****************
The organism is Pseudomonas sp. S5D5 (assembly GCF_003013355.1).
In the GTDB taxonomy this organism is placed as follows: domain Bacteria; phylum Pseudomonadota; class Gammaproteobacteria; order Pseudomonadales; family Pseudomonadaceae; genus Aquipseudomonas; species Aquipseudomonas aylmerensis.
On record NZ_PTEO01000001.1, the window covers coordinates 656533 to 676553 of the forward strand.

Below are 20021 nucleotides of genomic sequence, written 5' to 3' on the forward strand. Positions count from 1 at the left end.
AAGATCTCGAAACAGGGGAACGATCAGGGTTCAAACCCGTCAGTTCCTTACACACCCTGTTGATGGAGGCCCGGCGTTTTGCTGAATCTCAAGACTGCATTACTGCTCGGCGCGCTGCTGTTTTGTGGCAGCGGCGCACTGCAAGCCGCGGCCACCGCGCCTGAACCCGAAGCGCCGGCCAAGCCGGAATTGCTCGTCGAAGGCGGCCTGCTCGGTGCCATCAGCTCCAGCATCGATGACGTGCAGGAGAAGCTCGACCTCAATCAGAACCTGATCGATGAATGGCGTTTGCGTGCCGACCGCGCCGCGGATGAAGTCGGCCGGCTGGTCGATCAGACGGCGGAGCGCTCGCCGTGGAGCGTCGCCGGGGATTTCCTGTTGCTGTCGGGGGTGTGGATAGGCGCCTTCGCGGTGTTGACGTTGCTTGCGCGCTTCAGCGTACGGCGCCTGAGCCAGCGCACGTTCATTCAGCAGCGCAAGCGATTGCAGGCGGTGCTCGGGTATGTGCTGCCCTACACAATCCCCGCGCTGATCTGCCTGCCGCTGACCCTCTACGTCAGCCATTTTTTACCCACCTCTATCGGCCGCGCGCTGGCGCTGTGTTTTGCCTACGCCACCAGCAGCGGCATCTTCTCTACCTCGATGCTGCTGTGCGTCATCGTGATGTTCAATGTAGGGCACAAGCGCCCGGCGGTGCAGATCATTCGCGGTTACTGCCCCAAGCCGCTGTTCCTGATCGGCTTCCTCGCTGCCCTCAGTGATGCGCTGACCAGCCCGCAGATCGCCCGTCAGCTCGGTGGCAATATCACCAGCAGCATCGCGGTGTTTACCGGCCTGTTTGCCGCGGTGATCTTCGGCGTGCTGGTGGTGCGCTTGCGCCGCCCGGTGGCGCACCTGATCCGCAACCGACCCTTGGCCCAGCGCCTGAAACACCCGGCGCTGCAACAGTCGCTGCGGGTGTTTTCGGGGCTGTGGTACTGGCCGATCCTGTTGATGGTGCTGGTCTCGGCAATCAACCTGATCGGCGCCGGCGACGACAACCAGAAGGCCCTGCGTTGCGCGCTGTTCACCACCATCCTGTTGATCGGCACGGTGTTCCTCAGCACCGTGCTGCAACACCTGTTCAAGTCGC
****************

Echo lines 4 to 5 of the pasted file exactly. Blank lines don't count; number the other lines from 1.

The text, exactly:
Below are 20021 nucleotides of genomic sequence, written 5' to 3' on the forward strand. Positions count from 1 at the left end.
AAGATCTCGAAACAGGGGAACGATCAGGGTTCAAACCCGTCAGTTCCTTACACACCCTGTTGATGGAGGCCCGGCGTTTTGCTGAATCTCAAGACTGCATTACTGCTCGGCGCGCTGCTGTTTTGTGGCAGCGGCGCACTGCAAGCCGCGGCCACCGCGCCTGAACCCGAAGCGCCGGCCAAGCCGGAATTGCTCGTCGAAGGCGGCCTGCTCGGTGCCATCAGCTCCAGCATCGATGACGTGCAGGAGAAGCTCGACCTCAATCAGAACCTGATCGATGAATGGCGTTTGCGTGCCGACCGCGCCGCGGATGAAGTCGGCCGGCTGGTCGATCAGACGGCGGAGCGCTCGCCGTGGAGCGTCGCCGGGGATTTCCTGTTGCTGTCGGGGGTGTGGATAGGCGCCTTCGCGGTGTTGACGTTGCTTGCGCGCTTCAGCGTACGGCGCCTGAGCCAGCGCACGTTCATTCAGCAGCGCAAGCGATTGCAGGCGGTGCTCGGGTATGTGCTGCCCTACACAATCCCCGCGCTGATCTGCCTGCCGCTGACCCTCTACGTCAGCCATTTTTTACCCACCTCTATCGGCCGCGCGCTGGCGCTGTGTTTTGCCTACGCCACCAGCAGCGGCATCTTCTCTACCTCGATGCTGCTGTGCGTCATCGTGATGTTCAATGTAGGGCACAAGCGCCCGGCGGTGCAGATCATTCGCGGTTACTGCCCCAAGCCGCTGTTCCTGATCGGCTTCCTCGCTGCCCTCAGTGATGCGCTGACCAGCCCGCAGATCGCCCGTCAGCTCGGTGGCAATATCACCAGCAGCATCGCGGTGTTTACCGGCCTGTTTGCCGCGGTGATCTTCGGCGTGCTGGTGGTGCGCTTGCGCCGCCCGGTGGCGCACCTGATCCGCAACCGACCCTTGGCCCAGCGCCTGAAACACCCGGCGCTGCAACAGTCGCTGCGGGTGTTTTCGGGGCTGTGGTACTGGCCGATCCTGTTGATGGTGCTGGTCTCGGCAATCAACCTGATCGGCGCCGGCGACGACAACCAGAAGGCCCTGCGTTGCGCGCTGTTCACCACCATCCTGTTGATCGGCACGGTGTTCCTCAGCACCGTGCTGCAACACCTGTTCAAGTCGC